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Law and Order Committee receives report on proposed detox treatment centers

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WINDOW ROCK, ARIZ. — The 25th Navajo Nation Council’s Law and Order Committee received updates from the Navajo Nation Department of Corrections regarding the possibility of transforming the Chinle Youth Corrections Center into an alcohol detox and treatment facility May 15. According to the report, there is a high number of individuals arrested for public intoxication, and a treatment center would help curb the numbers of crimes related to alcohol and drugs and provide support for addiction and substance abuse.

The report indicates that in 2021, 25,000 arrests were made, and 12,000 were for public intoxication. In an effort to address the high number of crimes related to alcohol, the Navajo Division of Public Safety entered into an MOU with Four Corners Detox and Treatment Services in October. Reportings of 400 plus Navajo people voluntarily signed up for treatment, but none actually entered the facility and began their treatment.

“We know several detox and rehabilitation centers are needed on the Nation and we also know more resources should be devoted to making it happen," LOC Chair  said.

She did acknowledge the facility that currently exists in Shiprock, Ariz.

"Although a facility currently exists in Shiprock, [Ariz.,] there is no money for manpower," Charles-Newton explained.

She then went into detail about what it would take to a working facility running in Arizona.

"Getting a facility up in Arizona will require the LOC to sit down with the Bureau of Indian Affairs-Office of Justice Services to discuss the possibility of the conversion of the Chinle Youth Corrections Center into an alcohol detox and treatment facility. Not only does permission need to be obtained by the Nation, but LOC and HEHSC need to work together to identify funds needed for renovation, operation and maintenance, manpower, and much more. I hope we can come together and  come up with a working plan to help those who are ready to help themselves," Charles-Newton said.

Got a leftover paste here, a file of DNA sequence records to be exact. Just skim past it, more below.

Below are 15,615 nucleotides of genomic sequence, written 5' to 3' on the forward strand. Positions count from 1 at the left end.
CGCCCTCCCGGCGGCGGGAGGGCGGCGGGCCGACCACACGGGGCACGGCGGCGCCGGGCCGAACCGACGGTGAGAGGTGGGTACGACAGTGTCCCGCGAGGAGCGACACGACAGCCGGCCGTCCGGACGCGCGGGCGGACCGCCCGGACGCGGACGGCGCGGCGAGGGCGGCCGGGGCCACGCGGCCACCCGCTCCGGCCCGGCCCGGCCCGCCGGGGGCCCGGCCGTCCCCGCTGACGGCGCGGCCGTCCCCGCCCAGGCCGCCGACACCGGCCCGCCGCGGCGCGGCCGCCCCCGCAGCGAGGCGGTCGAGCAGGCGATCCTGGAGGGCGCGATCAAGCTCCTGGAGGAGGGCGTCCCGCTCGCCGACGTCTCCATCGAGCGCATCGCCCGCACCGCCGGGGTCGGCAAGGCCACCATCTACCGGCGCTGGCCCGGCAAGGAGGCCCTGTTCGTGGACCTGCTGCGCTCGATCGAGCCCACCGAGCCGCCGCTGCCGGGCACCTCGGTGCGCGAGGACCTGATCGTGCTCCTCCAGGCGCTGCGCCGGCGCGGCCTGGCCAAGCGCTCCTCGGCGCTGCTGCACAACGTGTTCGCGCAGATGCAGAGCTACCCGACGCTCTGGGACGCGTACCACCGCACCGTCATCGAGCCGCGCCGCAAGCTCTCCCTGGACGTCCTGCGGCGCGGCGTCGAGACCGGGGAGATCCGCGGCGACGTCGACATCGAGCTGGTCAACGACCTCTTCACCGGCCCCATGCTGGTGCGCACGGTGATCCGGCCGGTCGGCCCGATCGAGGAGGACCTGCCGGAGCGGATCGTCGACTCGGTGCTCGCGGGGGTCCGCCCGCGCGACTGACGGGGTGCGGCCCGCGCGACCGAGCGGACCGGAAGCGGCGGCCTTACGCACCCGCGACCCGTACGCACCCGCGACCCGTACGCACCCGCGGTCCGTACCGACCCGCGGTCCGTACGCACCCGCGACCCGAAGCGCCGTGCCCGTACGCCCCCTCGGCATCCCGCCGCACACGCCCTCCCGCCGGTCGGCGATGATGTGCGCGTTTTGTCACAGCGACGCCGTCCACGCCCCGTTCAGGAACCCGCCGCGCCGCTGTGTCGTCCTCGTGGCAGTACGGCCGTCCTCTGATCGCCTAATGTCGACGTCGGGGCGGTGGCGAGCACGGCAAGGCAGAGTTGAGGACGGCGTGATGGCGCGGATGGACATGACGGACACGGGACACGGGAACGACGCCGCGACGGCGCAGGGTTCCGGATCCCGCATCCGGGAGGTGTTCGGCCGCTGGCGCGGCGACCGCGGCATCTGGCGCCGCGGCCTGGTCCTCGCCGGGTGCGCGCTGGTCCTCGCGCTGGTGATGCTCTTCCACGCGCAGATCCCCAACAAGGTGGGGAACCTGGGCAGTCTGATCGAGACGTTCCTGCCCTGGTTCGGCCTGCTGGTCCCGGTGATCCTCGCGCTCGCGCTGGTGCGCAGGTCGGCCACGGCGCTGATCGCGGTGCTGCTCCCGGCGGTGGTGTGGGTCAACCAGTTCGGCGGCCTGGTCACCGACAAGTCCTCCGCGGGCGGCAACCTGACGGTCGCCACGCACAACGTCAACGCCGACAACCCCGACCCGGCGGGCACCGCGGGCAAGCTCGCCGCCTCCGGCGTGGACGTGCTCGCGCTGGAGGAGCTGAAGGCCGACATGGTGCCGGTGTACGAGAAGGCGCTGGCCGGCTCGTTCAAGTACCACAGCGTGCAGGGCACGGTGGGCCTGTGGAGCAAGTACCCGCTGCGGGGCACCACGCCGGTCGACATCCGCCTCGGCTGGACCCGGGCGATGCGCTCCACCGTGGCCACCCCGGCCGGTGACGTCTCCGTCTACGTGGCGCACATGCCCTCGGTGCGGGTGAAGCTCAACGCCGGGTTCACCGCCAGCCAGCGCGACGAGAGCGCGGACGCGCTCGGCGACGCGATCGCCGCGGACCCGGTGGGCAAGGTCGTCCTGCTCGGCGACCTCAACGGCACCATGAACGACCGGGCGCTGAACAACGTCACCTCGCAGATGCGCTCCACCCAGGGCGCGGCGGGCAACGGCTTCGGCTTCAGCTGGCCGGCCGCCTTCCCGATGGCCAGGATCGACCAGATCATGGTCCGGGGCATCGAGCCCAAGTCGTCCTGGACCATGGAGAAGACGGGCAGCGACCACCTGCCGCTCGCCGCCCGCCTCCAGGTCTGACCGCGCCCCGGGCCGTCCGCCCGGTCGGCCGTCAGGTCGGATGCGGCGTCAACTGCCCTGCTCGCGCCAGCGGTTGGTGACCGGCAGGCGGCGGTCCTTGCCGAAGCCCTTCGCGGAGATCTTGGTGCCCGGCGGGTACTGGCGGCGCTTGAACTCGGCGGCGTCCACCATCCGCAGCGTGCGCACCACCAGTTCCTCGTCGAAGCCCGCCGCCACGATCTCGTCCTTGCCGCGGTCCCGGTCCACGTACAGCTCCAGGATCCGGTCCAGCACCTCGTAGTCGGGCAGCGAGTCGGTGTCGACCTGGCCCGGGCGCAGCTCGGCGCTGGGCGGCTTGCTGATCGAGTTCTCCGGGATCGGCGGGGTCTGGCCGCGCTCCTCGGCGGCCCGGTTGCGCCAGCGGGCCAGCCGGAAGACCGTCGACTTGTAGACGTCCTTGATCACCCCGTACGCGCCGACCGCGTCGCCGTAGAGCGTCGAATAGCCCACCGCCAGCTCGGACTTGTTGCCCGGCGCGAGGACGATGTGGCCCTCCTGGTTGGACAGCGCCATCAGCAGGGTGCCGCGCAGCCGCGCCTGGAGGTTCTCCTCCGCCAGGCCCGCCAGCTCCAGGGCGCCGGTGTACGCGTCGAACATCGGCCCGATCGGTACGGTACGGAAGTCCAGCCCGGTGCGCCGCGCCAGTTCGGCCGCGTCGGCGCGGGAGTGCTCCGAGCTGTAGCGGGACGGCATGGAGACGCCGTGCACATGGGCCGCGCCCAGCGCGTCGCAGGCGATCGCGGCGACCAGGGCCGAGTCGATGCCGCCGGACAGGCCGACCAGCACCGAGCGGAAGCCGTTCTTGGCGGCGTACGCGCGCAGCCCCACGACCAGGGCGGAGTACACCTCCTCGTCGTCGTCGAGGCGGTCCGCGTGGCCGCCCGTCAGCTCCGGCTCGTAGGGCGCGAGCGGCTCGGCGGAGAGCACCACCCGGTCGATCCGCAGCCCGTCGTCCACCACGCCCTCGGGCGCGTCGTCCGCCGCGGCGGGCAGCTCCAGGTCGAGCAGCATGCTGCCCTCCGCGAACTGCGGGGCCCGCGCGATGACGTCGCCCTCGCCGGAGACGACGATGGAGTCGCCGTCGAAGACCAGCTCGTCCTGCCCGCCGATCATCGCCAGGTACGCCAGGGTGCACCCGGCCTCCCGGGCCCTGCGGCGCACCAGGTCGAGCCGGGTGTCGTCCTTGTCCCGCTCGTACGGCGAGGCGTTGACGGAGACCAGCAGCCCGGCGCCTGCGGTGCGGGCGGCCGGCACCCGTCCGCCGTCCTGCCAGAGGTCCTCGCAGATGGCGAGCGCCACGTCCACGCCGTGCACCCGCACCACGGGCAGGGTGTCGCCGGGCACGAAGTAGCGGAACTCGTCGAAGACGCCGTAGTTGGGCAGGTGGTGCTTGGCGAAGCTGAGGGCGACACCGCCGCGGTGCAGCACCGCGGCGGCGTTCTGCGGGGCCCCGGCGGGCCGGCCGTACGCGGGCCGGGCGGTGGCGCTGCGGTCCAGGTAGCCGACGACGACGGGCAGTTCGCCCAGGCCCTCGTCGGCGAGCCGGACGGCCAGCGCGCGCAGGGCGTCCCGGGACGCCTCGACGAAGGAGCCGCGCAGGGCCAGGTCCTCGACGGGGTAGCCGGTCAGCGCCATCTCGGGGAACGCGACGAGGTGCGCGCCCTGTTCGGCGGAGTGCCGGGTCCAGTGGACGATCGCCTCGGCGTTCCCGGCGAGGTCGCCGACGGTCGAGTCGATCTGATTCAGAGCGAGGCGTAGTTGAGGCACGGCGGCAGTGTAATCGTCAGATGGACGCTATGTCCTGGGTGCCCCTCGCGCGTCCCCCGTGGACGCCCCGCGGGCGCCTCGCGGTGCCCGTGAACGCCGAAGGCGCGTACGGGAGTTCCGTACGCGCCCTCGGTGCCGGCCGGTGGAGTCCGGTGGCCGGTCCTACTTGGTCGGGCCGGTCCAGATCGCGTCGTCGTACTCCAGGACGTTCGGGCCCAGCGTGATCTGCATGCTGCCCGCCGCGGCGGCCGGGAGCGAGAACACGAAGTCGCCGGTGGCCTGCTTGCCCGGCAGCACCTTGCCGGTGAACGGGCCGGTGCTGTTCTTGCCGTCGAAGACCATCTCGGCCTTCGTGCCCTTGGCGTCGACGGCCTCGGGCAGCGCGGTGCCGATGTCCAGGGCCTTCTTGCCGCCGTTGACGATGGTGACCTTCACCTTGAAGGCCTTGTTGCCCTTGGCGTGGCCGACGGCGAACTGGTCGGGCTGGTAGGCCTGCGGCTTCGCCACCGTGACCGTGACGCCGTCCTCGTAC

Dr. Delores Greyeyes, Director of the Department of Corrections, blamed part of the reason a facility has not been started n Arizona yet on the COVID-19 pandemic.

“Dr. Michelle Brandser and the Healthcare Administrator with the Department of Behavioral Mental Health Services took a tour of the Chinle Youth facility to assess its suitability for conversion and were hopeful. Unfortunately, the project was halted by the COVID-19 pandemic in 2020. We were also informed that the BIA-OJS said the facility needed to be used for its intended purpose and nothing more," Greyeyes explained.

The Navajo Nation Council previously approved $19 million through the American Rescue Plan Act to develop detox and residential treatment/rehabilitation centers in the communities of Shiprock, Chinle, Ariz., Kayenta, Ariz., and Tuba City, Ariz., and transitional housing facilities in Fort Defiance, Ariz. and Kayenta.The Law and Order Committee will continue to discuss the development of the alcohol and detox treatment facilities and work with Office of the President and Vice President to move the projects forward.